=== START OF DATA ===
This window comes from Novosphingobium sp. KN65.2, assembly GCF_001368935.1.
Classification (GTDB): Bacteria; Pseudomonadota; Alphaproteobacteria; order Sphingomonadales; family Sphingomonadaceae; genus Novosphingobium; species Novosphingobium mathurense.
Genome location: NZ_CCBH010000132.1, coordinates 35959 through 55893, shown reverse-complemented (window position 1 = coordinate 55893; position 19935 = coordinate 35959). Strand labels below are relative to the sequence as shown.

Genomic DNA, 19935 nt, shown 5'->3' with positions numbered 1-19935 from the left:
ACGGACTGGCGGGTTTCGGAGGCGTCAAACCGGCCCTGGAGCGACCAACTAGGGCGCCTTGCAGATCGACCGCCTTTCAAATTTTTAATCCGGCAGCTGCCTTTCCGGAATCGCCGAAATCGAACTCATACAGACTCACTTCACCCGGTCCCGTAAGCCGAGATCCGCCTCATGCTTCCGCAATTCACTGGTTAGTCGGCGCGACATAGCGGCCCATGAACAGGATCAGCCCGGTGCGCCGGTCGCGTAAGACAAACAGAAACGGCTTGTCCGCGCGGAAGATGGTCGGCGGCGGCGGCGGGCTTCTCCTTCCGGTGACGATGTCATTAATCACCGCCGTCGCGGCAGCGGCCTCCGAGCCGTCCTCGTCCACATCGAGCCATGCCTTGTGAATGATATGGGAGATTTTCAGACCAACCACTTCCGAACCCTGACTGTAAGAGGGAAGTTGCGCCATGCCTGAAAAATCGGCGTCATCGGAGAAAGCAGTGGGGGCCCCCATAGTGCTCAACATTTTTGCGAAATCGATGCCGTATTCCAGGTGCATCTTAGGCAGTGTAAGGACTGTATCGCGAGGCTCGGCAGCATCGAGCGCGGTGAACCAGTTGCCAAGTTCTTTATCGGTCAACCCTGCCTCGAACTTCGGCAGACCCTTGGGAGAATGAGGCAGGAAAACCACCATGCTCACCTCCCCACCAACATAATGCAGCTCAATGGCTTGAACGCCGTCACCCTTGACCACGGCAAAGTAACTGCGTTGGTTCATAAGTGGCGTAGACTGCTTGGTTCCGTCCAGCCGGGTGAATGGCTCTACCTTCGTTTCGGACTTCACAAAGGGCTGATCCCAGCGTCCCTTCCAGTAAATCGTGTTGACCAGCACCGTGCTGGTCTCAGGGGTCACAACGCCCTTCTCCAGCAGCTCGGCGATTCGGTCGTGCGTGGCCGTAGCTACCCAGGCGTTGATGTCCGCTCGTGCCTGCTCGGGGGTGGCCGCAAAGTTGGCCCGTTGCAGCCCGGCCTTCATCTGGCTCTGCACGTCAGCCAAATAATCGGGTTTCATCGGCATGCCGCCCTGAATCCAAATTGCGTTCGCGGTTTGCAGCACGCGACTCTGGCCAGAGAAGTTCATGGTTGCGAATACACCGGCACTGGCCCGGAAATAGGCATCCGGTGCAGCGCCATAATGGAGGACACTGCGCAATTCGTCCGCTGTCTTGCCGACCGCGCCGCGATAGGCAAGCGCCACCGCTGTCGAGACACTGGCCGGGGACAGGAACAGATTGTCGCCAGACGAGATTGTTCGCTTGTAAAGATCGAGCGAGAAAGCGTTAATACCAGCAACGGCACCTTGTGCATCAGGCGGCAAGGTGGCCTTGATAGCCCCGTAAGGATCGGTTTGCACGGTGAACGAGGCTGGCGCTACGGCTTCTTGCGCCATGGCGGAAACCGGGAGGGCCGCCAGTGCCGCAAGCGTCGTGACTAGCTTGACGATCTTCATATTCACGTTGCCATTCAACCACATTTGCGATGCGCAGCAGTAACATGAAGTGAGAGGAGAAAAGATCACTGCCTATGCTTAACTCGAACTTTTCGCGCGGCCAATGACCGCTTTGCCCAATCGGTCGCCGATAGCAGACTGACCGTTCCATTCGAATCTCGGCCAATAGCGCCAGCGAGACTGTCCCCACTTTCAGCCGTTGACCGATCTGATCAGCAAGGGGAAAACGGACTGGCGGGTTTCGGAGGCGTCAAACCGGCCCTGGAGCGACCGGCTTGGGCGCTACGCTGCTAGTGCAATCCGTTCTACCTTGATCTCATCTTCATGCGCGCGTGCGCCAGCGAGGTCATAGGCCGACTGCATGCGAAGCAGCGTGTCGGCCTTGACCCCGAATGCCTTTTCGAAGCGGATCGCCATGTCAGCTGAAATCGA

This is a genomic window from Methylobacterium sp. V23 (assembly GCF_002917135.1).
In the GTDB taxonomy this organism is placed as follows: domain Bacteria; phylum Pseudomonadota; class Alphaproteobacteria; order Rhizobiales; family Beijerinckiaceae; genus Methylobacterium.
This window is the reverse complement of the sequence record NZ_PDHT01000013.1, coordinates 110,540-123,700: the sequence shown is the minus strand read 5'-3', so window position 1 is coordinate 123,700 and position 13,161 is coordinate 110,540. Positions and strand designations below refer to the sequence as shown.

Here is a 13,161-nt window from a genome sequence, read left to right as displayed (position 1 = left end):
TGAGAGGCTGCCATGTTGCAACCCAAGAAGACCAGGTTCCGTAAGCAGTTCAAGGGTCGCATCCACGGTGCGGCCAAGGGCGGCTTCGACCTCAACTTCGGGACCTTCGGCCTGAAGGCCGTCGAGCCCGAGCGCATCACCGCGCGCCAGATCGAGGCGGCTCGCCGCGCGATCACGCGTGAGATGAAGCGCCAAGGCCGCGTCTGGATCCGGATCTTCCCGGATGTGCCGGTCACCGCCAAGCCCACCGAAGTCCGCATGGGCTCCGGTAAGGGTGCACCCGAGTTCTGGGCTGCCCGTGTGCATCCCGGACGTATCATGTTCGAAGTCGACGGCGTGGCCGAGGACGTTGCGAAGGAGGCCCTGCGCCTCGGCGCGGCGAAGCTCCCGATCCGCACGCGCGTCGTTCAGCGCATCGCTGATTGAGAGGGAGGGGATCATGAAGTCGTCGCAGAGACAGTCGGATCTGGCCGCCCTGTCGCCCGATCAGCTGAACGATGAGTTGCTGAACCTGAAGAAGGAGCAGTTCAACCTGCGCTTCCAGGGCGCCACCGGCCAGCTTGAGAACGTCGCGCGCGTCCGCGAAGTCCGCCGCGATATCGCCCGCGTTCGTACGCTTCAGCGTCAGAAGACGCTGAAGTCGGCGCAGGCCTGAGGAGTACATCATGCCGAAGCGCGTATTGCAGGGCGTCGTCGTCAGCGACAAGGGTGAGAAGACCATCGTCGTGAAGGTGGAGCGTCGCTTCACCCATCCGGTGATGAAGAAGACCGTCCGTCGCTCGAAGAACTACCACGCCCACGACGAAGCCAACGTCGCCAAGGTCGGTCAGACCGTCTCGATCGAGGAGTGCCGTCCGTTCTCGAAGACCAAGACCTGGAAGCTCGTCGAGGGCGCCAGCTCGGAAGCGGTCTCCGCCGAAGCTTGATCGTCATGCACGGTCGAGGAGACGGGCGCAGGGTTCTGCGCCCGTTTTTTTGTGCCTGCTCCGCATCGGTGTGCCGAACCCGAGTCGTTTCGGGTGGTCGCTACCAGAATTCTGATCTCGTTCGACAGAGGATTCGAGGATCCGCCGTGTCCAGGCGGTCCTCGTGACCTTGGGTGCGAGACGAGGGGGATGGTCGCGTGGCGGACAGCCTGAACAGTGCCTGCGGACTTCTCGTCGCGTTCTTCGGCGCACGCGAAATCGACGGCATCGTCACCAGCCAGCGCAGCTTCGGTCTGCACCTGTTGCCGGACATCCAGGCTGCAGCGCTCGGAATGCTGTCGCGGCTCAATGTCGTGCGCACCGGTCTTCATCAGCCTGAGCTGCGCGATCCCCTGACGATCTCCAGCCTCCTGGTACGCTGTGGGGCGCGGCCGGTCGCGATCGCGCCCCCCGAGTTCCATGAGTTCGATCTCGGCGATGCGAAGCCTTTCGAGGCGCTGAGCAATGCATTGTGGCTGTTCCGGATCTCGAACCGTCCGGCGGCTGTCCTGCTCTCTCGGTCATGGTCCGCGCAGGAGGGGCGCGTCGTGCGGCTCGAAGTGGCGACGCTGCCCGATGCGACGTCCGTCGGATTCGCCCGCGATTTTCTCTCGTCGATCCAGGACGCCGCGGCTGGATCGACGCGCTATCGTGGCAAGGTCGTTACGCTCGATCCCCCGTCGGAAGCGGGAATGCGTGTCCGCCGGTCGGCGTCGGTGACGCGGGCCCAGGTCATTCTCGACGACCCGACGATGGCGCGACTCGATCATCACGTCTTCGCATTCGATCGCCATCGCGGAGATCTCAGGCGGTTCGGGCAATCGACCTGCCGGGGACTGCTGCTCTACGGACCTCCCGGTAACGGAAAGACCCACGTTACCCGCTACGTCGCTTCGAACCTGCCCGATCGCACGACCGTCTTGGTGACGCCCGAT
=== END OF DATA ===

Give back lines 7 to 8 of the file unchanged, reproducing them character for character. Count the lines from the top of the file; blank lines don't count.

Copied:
In the GTDB taxonomy this organism is placed as follows: domain Bacteria; phylum Pseudomonadota; class Alphaproteobacteria; order Rhizobiales; family Beijerinckiaceae; genus Methylobacterium.
This window is the reverse complement of the sequence record NZ_PDHT01000013.1, coordinates 110,540-123,700: the sequence shown is the minus strand read 5'-3', so window position 1 is coordinate 123,700 and position 13,161 is coordinate 110,540. Positions and strand designations below refer to the sequence as shown.